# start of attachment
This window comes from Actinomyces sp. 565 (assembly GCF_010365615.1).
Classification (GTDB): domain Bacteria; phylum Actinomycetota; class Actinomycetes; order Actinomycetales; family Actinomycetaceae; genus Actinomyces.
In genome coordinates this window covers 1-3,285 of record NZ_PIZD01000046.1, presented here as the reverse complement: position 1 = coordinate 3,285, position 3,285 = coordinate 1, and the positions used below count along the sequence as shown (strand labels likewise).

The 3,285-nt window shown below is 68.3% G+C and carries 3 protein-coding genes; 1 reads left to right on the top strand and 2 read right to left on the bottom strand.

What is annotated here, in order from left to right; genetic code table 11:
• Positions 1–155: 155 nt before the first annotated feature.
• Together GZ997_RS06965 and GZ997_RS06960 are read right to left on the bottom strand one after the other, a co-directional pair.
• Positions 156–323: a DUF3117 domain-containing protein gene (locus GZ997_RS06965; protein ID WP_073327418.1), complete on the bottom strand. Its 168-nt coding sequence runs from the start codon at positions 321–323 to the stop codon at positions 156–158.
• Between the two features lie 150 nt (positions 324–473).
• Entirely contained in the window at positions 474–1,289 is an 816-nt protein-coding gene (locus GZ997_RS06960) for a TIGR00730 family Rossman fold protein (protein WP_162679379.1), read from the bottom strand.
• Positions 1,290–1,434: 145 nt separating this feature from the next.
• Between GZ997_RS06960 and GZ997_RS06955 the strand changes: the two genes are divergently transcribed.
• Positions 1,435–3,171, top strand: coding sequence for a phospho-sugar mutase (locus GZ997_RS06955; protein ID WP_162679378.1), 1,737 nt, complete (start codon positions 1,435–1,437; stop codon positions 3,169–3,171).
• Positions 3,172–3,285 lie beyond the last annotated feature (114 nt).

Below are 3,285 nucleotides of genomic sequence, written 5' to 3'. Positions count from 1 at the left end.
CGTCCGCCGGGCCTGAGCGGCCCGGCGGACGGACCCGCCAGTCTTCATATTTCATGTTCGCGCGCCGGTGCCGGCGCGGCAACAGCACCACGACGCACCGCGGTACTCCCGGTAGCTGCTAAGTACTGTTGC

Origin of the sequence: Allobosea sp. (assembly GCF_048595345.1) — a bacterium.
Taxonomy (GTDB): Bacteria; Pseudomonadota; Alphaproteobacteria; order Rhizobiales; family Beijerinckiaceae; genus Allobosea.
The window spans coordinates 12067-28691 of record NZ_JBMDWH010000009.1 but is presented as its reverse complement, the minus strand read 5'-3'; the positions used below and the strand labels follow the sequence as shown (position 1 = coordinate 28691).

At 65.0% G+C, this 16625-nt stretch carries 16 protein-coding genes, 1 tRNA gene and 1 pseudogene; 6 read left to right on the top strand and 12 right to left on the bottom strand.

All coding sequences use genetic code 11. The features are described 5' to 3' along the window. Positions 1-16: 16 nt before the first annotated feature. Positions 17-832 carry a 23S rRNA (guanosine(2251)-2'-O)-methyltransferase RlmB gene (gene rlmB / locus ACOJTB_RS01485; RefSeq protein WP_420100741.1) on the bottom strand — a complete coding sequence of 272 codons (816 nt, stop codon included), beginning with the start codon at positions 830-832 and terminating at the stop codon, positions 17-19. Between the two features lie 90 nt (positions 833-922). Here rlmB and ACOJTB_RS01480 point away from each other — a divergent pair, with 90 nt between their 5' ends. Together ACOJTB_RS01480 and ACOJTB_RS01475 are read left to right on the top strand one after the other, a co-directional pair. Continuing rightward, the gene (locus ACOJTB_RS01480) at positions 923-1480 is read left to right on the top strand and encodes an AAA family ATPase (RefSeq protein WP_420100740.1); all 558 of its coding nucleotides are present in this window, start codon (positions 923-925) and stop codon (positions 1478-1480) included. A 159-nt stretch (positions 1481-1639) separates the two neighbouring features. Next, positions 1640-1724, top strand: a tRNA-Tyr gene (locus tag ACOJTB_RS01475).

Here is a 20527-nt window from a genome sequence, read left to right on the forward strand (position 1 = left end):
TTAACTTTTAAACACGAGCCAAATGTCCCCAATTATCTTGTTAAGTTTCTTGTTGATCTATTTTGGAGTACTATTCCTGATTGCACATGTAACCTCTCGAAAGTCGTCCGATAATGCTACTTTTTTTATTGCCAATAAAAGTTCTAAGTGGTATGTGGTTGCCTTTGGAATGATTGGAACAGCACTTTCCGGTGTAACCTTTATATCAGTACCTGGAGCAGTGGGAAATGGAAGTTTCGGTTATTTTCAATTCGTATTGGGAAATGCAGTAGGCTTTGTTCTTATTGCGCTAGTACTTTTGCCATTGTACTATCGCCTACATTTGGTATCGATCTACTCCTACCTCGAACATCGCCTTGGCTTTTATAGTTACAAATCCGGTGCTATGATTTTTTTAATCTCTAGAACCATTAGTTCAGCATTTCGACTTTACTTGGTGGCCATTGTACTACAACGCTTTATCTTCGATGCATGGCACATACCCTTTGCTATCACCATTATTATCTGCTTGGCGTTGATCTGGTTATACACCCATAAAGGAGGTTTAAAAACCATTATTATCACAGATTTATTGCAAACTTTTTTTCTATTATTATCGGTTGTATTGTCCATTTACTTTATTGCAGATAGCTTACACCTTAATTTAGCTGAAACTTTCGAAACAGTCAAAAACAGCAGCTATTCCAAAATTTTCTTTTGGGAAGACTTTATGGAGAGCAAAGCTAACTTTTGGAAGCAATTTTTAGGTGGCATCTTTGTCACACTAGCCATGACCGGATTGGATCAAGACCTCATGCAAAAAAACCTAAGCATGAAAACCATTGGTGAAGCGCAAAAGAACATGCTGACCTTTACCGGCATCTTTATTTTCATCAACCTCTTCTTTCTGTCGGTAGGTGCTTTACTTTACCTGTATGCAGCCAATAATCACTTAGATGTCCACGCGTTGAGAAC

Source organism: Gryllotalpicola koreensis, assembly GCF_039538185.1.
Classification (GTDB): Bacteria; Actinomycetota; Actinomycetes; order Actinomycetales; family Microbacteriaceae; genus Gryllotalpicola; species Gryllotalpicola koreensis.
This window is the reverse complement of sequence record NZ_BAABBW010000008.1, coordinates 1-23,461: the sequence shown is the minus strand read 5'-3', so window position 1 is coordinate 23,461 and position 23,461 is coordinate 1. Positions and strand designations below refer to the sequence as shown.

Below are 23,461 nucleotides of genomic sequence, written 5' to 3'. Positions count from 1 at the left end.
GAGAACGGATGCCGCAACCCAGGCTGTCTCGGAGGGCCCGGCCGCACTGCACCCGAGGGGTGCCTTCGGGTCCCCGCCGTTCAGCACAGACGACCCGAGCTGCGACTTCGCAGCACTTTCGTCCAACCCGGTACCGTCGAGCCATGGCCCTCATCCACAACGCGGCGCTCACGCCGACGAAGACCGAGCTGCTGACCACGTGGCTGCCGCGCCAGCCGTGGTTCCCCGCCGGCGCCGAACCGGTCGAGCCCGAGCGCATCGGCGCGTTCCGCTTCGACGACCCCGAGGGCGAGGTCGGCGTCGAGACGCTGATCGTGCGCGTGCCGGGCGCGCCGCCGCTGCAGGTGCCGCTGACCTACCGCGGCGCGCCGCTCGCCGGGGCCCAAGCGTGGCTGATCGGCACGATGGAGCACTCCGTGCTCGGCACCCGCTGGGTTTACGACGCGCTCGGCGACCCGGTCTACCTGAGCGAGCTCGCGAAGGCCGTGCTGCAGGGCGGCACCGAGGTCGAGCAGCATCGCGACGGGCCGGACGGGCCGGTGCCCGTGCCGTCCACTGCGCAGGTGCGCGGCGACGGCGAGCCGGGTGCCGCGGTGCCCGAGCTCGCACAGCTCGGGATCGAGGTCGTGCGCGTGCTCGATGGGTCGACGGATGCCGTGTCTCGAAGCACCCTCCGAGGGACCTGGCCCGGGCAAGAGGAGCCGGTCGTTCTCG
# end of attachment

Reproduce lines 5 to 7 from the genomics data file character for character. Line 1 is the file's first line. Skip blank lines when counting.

What is annotated here, in order from left to right; genetic code table 11:
• Positions 1–155: 155 nt before the first annotated feature.
• Together GZ997_RS06965 and GZ997_RS06960 are read right to left on the bottom strand one after the other, a co-directional pair.